Sage Sweetwater's Authors Den poetry easily attracts this film director, and her poetry and essays are easily fitted into a logline and film treatment without any additional effort from Sage. Her poem April The Spearfish Moon: Spawning Run is taken right off the pages of her lesbian novel The Buckskin Skirt Oar Traveler to be adapted to screen. Cinematography around Durango, Colorado and The Four Corners region where the Anasazi tribe lived, also looking closely at another of her novels, the fourth one to be adapted to screen Blue Corn Woman.
The Return of Lesbian Pulp Fiction
Author uses Novel to Revive Cult Genre of Mid 20-th Century.
Sage Sweetwater revives lesbian pulp fiction in her novel The Buckskin Skirt Oar Traveler. The novel jaunts through time to tell the stories of nontraditional women and their struggle to live their lives among the warm embrace of Mother Nature.
Set deep in the forest of Lac du Flambeau, Wis., the novel is told through the spirit of the loon with a hint of lesbian fairytale. In the woods of this beautiful land, sprites and magical creatures frolic and torment while the loons dance and transform on the pristine waters of the lakes and rivers. The Buckskin Skirt Oar Traveler is a woman raised with a deep respect for nature and the skills to survive on the fringes of modern society. She slips her canoe into the water, floats supplies up and down the river and taps maple trees for their syrup. Her lesbian counterpart Fringe Water Many Bosom, lives in the 1800s; a true pioneer woman. Her story mirrors Buckskin's and exhibits what life may have been like for her.
Metaphorically, (she reminds) us of a loon's wing which has not 'properly' aligned, society waiting for her to molt her feathers hoping her new ones will come in 'straight.'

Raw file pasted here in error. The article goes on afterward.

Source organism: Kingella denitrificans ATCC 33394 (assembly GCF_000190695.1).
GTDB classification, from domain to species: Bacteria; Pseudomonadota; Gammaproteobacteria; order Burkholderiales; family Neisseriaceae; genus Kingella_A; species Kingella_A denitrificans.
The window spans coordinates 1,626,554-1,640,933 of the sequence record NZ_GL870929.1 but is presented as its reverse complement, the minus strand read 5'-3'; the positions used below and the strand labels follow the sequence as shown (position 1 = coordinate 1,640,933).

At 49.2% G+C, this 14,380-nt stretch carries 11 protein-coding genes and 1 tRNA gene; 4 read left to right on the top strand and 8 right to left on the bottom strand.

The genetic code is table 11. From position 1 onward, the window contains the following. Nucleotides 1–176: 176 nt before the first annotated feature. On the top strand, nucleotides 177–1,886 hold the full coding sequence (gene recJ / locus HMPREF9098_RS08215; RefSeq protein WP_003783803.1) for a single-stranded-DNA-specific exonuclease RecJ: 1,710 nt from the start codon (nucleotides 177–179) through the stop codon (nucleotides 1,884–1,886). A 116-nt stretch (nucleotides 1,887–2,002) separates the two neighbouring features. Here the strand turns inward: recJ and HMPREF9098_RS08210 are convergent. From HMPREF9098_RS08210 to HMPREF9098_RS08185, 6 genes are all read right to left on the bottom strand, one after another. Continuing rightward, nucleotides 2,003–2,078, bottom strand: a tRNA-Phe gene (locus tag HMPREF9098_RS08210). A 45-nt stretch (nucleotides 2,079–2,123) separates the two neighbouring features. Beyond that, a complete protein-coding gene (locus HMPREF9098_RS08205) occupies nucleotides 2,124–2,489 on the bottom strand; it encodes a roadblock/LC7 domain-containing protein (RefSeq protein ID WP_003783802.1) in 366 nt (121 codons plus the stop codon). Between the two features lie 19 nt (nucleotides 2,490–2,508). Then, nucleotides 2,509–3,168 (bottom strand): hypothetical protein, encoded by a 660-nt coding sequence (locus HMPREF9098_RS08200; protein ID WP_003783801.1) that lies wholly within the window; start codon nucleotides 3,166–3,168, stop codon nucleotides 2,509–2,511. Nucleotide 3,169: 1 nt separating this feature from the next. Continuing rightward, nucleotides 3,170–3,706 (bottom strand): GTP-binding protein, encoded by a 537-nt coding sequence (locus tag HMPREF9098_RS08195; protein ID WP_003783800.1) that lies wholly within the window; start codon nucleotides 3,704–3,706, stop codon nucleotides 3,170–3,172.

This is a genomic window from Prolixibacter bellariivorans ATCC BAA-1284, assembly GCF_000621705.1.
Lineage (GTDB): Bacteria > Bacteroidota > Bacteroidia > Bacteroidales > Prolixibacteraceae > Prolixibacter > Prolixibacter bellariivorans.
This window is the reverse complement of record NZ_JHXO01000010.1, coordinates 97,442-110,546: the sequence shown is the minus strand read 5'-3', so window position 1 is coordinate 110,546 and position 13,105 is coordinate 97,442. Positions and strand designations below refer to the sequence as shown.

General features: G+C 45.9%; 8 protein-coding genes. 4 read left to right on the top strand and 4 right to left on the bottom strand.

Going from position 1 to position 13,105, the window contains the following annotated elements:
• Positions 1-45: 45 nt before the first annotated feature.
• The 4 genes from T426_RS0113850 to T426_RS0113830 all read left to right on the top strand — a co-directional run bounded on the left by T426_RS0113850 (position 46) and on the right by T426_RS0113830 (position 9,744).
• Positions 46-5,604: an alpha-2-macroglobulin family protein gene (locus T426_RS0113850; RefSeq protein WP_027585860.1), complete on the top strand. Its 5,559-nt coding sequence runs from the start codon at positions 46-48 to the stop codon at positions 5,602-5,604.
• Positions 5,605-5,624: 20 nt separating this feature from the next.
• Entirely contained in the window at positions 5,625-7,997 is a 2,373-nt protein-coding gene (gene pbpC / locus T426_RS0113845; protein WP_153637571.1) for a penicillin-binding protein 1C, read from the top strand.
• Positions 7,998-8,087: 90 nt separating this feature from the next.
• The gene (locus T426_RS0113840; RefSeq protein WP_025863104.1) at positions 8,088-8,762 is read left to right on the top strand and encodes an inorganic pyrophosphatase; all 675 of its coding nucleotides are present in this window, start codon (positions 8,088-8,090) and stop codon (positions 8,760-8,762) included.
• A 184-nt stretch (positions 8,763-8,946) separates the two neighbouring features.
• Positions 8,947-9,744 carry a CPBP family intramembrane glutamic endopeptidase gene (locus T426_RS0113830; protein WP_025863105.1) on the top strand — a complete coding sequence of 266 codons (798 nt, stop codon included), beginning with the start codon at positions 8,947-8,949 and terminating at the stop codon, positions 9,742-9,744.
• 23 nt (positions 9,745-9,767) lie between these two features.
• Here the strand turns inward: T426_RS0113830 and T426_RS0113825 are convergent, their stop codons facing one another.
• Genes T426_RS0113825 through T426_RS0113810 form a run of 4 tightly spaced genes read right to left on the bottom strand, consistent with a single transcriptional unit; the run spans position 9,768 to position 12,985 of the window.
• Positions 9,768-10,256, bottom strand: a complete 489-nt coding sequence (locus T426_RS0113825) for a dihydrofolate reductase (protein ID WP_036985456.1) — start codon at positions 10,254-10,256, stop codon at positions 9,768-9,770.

The novel follows exploits of Buckskin and her home, the Hamlet of Winonah, an all-female colony inhabited by a feminist tribe patterned after the ancient Hopewell culture. This modern-day colony is on the remote side of the woods where the Province of Blige, a Celtic, post-card Ireland, enchants the world around them. Buckskin makes her way between the two as she learns to live the life she wants and grows comfortable in her own skin.
A captivating pulp novel, The Buckskin Skirt Oar Traveler is a unique mix of lesbian fiction, fairytale, and Native American mythology.
Sage Sweetwater reminds us through her environmentalist bent novel of the loons' well-being and also that of the salmon in storylines throughout this novel.
Sweetwater, a passionate environmentalist, sets a storyline for the loons through her character of Grayson who rehabilitates the loons from injury. Sweetwater purveys that the idea of the loons can be raised and rehabilitated by Grayson and still successfully interact with the wild flocks. The idea goes well with the Buckskin Skirt Oar Traveler who represents the clean river. The Buckskin Skirt Oar Traveler 's attitude is one of that treats water as a life form in need of environmentalist friends. Following the watercourse of this novel, Sweetwater's readers will engage in environmental issues all along the way through The Hamlet of Winonah and Blige, the cradle of life, feeling zonal shifts, entering into other worlds and a totality of all earthly existing things.